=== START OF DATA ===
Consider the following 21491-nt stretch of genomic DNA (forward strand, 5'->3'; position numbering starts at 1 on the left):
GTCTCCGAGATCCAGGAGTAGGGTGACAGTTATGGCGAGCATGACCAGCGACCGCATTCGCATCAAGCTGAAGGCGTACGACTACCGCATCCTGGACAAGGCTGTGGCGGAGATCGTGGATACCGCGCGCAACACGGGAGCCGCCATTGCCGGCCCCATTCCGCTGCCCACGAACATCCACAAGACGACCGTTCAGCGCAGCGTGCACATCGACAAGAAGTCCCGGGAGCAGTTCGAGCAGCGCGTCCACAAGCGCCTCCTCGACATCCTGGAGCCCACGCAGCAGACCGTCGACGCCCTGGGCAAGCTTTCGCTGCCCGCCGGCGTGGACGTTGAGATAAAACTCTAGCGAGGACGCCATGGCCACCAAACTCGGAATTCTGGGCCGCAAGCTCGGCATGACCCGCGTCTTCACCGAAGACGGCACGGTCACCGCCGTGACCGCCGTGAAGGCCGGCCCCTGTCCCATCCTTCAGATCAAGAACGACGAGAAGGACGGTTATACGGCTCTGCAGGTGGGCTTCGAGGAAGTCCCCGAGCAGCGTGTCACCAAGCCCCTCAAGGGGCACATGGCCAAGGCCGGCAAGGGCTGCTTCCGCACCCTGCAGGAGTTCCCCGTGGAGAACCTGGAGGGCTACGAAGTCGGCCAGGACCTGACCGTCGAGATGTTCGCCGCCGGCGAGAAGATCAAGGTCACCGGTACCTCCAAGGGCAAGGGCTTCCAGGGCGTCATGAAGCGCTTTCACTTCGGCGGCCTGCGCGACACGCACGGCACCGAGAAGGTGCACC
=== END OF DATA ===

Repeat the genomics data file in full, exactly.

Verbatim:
Consider the following 21491-nt stretch of genomic DNA (forward strand, 5'->3'; position numbering starts at 1 on the left):
GTCTCCGAGATCCAGGAGTAGGGTGACAGTTATGGCGAGCATGACCAGCGACCGCATTCGCATCAAGCTGAAGGCGTACGACTACCGCATCCTGGACAAGGCTGTGGCGGAGATCGTGGATACCGCGCGCAACACGGGAGCCGCCATTGCCGGCCCCATTCCGCTGCCCACGAACATCCACAAGACGACCGTTCAGCGCAGCGTGCACATCGACAAGAAGTCCCGGGAGCAGTTCGAGCAGCGCGTCCACAAGCGCCTCCTCGACATCCTGGAGCCCACGCAGCAGACCGTCGACGCCCTGGGCAAGCTTTCGCTGCCCGCCGGCGTGGACGTTGAGATAAAACTCTAGCGAGGACGCCATGGCCACCAAACTCGGAATTCTGGGCCGCAAGCTCGGCATGACCCGCGTCTTCACCGAAGACGGCACGGTCACCGCCGTGACCGCCGTGAAGGCCGGCCCCTGTCCCATCCTTCAGATCAAGAACGACGAGAAGGACGGTTATACGGCTCTGCAGGTGGGCTTCGAGGAAGTCCCCGAGCAGCGTGTCACCAAGCCCCTCAAGGGGCACATGGCCAAGGCCGGCAAGGGCTGCTTCCGCACCCTGCAGGAGTTCCCCGTGGAGAACCTGGAGGGCTACGAAGTCGGCCAGGACCTGACCGTCGAGATGTTCGCCGCCGGCGAGAAGATCAAGGTCACCGGTACCTCCAAGGGCAAGGGCTTCCAGGGCGTCATGAAGCGCTTTCACTTCGGCGGCCTGCGCGACACGCACGGCACCGAGAAGGTGCACC